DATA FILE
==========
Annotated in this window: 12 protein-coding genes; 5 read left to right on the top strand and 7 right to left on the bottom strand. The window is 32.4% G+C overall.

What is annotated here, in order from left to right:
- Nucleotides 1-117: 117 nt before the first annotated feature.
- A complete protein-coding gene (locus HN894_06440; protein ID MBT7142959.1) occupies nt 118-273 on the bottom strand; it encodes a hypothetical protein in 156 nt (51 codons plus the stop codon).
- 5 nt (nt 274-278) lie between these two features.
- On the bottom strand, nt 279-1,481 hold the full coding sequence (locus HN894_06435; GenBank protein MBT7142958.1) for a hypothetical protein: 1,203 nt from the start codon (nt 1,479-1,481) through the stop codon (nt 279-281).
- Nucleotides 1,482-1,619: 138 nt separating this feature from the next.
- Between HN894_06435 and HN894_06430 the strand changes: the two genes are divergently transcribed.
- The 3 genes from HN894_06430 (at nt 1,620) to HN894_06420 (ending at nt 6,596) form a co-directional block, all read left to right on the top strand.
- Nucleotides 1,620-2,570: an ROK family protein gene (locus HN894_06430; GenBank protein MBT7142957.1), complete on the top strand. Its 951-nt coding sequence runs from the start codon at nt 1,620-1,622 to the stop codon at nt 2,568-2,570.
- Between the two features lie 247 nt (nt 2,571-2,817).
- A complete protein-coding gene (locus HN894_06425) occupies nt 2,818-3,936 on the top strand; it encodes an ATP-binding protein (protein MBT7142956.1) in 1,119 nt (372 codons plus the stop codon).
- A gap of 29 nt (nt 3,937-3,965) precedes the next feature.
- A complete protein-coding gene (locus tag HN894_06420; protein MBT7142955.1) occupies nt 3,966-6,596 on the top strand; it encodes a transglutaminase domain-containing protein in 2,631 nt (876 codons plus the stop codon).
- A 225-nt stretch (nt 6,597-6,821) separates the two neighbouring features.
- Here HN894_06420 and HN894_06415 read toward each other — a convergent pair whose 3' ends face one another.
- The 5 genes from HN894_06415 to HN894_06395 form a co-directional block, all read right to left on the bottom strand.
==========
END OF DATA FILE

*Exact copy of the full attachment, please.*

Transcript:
Annotated in this window: 12 protein-coding genes; 5 read left to right on the top strand and 7 right to left on the bottom strand. The window is 32.4% G+C overall.

What is annotated here, in order from left to right:
- Nucleotides 1-117: 117 nt before the first annotated feature.
- A complete protein-coding gene (locus HN894_06440; protein ID MBT7142959.1) occupies nt 118-273 on the bottom strand; it encodes a hypothetical protein in 156 nt (51 codons plus the stop codon).
- 5 nt (nt 274-278) lie between these two features.
- On the bottom strand, nt 279-1,481 hold the full coding sequence (locus HN894_06435; GenBank protein MBT7142958.1) for a hypothetical protein: 1,203 nt from the start codon (nt 1,479-1,481) through the stop codon (nt 279-281).
- Nucleotides 1,482-1,619: 138 nt separating this feature from the next.
- Between HN894_06435 and HN894_06430 the strand changes: the two genes are divergently transcribed.
- The 3 genes from HN894_06430 (at nt 1,620) to HN894_06420 (ending at nt 6,596) form a co-directional block, all read left to right on the top strand.
- Nucleotides 1,620-2,570: an ROK family protein gene (locus HN894_06430; GenBank protein MBT7142957.1), complete on the top strand. Its 951-nt coding sequence runs from the start codon at nt 1,620-1,622 to the stop codon at nt 2,568-2,570.
- Between the two features lie 247 nt (nt 2,571-2,817).
- A complete protein-coding gene (locus HN894_06425) occupies nt 2,818-3,936 on the top strand; it encodes an ATP-binding protein (protein MBT7142956.1) in 1,119 nt (372 codons plus the stop codon).
- A gap of 29 nt (nt 3,937-3,965) precedes the next feature.
- A complete protein-coding gene (locus tag HN894_06420; protein MBT7142955.1) occupies nt 3,966-6,596 on the top strand; it encodes a transglutaminase domain-containing protein in 2,631 nt (876 codons plus the stop codon).
- A 225-nt stretch (nt 6,597-6,821) separates the two neighbouring features.
- Here HN894_06420 and HN894_06415 read toward each other — a convergent pair whose 3' ends face one another.
- The 5 genes from HN894_06415 to HN894_06395 form a co-directional block, all read right to left on the bottom strand.